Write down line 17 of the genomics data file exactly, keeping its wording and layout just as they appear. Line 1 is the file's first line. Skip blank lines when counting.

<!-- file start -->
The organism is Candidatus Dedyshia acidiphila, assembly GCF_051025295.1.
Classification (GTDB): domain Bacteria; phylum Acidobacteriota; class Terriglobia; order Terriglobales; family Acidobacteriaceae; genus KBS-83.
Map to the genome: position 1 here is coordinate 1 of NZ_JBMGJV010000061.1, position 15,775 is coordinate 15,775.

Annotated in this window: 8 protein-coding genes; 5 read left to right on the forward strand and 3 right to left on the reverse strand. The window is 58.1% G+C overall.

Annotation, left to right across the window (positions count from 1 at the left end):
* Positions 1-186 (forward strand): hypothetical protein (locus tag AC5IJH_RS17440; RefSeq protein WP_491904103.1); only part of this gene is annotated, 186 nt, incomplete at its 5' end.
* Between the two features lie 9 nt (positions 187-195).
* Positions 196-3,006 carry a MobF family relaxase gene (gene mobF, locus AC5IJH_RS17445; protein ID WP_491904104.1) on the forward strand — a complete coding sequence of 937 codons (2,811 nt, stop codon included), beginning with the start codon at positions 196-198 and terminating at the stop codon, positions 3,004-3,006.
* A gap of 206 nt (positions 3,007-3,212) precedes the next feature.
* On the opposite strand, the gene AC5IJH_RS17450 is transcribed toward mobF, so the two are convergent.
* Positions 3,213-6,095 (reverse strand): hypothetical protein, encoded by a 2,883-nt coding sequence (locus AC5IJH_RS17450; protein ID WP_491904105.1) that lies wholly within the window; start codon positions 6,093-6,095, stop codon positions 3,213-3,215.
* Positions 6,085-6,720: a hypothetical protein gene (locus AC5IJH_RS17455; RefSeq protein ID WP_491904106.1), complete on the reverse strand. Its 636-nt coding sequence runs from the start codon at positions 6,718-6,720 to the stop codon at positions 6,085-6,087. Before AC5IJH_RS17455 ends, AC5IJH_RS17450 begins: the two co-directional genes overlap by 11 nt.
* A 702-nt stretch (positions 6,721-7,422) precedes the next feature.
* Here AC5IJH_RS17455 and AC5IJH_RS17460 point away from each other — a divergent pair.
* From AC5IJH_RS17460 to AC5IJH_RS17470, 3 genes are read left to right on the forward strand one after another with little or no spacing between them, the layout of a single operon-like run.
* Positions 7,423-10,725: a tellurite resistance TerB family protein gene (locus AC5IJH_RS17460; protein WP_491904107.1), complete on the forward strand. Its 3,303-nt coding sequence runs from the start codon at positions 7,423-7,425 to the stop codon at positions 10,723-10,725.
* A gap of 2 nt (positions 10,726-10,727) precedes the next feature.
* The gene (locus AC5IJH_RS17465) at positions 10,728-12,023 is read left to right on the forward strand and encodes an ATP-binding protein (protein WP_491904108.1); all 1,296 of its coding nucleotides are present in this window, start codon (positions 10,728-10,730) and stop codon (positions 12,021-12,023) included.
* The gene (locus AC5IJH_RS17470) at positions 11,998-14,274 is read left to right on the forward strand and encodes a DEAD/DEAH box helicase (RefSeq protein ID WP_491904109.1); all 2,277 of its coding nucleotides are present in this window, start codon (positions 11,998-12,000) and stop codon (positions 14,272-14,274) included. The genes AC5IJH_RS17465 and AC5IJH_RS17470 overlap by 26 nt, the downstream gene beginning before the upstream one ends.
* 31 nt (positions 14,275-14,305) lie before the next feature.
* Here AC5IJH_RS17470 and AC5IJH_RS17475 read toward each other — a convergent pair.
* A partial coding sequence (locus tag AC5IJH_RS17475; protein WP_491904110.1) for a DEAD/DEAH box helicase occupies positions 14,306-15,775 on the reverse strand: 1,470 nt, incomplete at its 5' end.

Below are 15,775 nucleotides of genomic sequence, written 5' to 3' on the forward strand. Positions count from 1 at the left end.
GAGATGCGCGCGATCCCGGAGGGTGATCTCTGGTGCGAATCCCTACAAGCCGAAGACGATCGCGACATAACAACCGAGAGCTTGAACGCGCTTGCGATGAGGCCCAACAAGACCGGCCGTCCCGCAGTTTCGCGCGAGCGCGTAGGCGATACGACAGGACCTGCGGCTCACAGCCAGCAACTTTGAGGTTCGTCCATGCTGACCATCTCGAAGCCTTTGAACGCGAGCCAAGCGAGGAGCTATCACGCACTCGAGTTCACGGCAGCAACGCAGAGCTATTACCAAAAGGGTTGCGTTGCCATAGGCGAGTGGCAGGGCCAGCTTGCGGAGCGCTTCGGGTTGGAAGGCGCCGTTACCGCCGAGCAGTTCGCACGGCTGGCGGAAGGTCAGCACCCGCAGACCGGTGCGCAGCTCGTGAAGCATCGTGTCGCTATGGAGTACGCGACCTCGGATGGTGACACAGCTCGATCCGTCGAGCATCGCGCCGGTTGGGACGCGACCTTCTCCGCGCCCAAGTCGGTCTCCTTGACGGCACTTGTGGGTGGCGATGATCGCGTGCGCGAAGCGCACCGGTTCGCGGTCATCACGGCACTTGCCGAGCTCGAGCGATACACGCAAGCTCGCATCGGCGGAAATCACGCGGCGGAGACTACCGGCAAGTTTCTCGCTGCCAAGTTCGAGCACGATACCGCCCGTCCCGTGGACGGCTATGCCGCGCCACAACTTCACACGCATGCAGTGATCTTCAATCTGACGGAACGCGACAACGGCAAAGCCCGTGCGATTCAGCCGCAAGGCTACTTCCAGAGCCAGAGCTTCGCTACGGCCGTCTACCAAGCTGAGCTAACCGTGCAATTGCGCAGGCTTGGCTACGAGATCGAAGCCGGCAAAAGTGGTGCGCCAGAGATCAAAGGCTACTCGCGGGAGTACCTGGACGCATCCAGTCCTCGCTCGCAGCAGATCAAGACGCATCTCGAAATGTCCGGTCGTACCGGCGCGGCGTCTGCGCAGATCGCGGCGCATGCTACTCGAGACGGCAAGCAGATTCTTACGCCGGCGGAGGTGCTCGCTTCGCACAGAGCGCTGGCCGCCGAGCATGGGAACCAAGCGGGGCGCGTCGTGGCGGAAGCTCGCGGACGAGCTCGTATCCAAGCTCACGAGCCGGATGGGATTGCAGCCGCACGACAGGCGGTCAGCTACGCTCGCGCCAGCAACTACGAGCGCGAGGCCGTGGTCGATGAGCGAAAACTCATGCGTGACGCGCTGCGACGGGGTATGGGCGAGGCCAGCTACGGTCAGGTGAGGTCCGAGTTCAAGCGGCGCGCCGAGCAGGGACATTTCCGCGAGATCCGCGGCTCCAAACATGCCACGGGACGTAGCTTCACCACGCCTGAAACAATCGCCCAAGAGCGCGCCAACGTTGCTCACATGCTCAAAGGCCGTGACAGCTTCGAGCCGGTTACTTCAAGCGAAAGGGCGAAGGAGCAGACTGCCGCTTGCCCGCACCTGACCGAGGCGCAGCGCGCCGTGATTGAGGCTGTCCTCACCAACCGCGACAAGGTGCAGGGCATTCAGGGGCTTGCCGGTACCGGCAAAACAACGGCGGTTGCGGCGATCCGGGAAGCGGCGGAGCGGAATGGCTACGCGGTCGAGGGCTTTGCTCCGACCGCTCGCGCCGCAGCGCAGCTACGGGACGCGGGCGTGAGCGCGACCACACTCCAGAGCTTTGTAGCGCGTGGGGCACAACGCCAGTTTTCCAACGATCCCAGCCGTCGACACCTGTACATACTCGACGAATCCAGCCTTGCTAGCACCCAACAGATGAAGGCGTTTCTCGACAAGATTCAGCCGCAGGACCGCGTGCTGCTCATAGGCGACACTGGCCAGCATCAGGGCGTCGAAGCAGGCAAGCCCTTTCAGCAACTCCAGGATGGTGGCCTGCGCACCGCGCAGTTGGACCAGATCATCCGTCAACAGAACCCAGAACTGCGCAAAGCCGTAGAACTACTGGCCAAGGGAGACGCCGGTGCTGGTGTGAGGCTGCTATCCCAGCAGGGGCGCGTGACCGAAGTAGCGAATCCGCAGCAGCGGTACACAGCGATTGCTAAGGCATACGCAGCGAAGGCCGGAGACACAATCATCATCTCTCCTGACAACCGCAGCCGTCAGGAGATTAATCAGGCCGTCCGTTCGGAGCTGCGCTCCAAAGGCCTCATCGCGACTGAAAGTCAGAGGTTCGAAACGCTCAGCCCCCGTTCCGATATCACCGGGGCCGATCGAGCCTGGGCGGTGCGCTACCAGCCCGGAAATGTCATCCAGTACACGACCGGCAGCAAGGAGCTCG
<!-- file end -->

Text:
* A gap of 2 nt (positions 10,726-10,727) precedes the next feature.